While masonry construction has been popular in constructing school buildings due to its durability, the cost and inflexibility of masonry has caused many architects to find alternative materials.
When designing Sacred Heart Catholic School in Mississippi, the architect wanted to avoid using concrete block to cut costs and allow for reconfiguring the space should the need ever arise. He chose Fiberock® Brand Abuse-Resistant Panels that offer resistance to abrasion, indentation and puncturing, even in high-traffic areas, as well as Sheetrock® Brand Paper-Faced Metal Drywall Bead at the corners to eliminate nail-popping at corners and provide resistance to edge-cracking and chipping.
At Lime Kiln Middle School in Maryland, the goal was to build a functional school at a low cost and the county school officials insisted on using an abuse-resistant wall system. Both 1/2-inch and 5/8-inch Fiberock® Brand Abuse-Resistant Panels were fastened to metal-stud framing, from floor level up to 4 feet, in all classrooms and corridors. The remaining wall span to the ceilings features standard gypsum drywall. After 16 months of construction, the modern, attractive and functional building featuring the latest educational innovations was ready and open for the first day of school.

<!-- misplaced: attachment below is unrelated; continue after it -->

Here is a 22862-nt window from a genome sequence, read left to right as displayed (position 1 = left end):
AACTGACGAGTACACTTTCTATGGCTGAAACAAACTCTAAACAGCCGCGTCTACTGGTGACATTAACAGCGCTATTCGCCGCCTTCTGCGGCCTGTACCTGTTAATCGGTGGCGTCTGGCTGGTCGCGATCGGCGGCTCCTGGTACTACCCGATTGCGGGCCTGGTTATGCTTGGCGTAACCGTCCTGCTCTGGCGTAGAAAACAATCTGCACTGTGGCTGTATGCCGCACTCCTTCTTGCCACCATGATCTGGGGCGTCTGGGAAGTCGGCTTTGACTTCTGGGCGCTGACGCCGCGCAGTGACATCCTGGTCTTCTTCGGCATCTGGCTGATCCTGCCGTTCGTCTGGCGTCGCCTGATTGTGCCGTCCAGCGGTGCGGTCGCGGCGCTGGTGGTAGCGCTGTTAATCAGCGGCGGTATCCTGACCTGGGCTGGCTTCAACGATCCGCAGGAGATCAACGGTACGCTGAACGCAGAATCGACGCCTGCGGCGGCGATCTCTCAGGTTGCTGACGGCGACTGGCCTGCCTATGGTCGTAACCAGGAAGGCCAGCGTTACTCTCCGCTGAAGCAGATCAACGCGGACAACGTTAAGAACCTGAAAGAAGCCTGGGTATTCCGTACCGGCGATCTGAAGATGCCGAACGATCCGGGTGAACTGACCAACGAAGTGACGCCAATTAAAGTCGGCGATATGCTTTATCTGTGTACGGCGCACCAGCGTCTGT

Spencer Armour, Braganza Associates P.C. Architect (Sacred Heart)
Walter Humphreys, Jr., Finishes Inc. Subcontractor (Lime Kiln)
55,000-square-foot, Sacred Heart
91,000-square-foot, Lime Kiln
needed building to hold up to children's abuse and look good for years to come
Sacred Heart—TBD, Lime Kiln—$9.165 million